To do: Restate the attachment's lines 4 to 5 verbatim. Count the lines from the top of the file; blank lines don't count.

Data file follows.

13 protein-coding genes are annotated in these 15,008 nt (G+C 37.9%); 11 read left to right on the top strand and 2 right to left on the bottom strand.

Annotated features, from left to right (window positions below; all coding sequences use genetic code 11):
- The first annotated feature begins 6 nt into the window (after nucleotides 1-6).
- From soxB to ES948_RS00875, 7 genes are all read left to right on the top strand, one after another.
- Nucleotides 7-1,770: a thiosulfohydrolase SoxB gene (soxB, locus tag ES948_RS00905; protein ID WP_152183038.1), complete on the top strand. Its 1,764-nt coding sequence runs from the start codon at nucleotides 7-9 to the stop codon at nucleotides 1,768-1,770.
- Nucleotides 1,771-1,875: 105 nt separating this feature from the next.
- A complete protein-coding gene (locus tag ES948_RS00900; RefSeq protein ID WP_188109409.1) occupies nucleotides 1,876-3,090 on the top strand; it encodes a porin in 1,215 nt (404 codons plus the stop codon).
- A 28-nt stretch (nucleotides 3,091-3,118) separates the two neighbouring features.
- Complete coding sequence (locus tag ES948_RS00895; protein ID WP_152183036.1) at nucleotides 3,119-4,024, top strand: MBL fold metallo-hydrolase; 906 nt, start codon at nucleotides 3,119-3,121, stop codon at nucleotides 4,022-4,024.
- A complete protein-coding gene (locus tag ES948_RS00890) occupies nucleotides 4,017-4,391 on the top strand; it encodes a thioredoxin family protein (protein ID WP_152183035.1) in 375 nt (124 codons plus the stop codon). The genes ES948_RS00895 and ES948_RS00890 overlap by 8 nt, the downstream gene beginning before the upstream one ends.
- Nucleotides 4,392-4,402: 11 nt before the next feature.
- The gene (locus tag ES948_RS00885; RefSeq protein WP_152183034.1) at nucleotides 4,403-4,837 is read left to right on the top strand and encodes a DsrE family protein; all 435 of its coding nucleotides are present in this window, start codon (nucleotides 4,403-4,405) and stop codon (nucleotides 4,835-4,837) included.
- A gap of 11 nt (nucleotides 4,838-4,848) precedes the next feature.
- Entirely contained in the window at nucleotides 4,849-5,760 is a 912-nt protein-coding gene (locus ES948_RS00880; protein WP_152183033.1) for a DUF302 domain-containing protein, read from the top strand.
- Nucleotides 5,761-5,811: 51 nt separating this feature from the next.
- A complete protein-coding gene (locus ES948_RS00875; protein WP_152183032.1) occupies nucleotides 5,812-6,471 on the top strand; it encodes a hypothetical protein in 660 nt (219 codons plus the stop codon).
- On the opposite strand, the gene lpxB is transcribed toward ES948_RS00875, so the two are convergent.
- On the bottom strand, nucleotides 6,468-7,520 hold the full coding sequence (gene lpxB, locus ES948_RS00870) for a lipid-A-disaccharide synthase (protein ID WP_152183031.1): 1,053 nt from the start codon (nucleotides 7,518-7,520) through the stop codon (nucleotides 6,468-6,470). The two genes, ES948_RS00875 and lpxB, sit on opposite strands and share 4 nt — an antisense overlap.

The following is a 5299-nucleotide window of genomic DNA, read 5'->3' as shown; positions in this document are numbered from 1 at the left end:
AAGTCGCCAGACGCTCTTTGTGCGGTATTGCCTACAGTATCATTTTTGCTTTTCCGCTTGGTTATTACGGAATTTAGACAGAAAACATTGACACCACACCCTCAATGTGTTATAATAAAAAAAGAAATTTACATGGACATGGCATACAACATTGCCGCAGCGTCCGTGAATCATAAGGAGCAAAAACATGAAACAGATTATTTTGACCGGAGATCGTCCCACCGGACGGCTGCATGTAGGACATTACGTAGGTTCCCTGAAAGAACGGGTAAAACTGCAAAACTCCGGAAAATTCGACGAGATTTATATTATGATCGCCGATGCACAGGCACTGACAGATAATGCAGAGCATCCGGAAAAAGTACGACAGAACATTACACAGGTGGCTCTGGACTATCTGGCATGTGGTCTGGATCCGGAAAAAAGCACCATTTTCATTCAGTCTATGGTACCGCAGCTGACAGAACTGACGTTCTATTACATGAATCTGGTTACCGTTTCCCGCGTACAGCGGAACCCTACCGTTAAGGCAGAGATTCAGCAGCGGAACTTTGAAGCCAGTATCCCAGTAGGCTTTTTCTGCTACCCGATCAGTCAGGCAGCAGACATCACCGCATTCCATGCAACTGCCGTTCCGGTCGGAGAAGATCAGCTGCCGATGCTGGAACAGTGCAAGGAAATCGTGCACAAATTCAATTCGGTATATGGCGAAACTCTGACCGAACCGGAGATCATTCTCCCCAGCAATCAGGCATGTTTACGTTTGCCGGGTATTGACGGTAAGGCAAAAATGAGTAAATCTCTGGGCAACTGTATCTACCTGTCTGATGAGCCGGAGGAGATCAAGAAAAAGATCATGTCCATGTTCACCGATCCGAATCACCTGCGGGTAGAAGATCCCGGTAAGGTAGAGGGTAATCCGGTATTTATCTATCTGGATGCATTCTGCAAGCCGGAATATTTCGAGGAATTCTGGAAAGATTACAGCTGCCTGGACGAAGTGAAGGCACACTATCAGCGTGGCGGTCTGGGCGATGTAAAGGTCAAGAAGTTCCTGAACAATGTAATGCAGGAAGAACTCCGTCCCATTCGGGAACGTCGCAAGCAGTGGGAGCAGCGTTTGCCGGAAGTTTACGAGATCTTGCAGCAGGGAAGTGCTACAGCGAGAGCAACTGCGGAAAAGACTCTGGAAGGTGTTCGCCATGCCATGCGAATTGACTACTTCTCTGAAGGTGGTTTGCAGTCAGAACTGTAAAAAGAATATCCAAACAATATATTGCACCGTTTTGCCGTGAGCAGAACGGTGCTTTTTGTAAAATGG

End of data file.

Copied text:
- From soxB to ES948_RS00875, 7 genes are all read left to right on the top strand, one after another.
- Nucleotides 7-1,770: a thiosulfohydrolase SoxB gene (soxB, locus tag ES948_RS00905; protein ID WP_152183038.1), complete on the top strand. Its 1,764-nt coding sequence runs from the start codon at nucleotides 7-9 to the stop codon at nucleotides 1,768-1,770.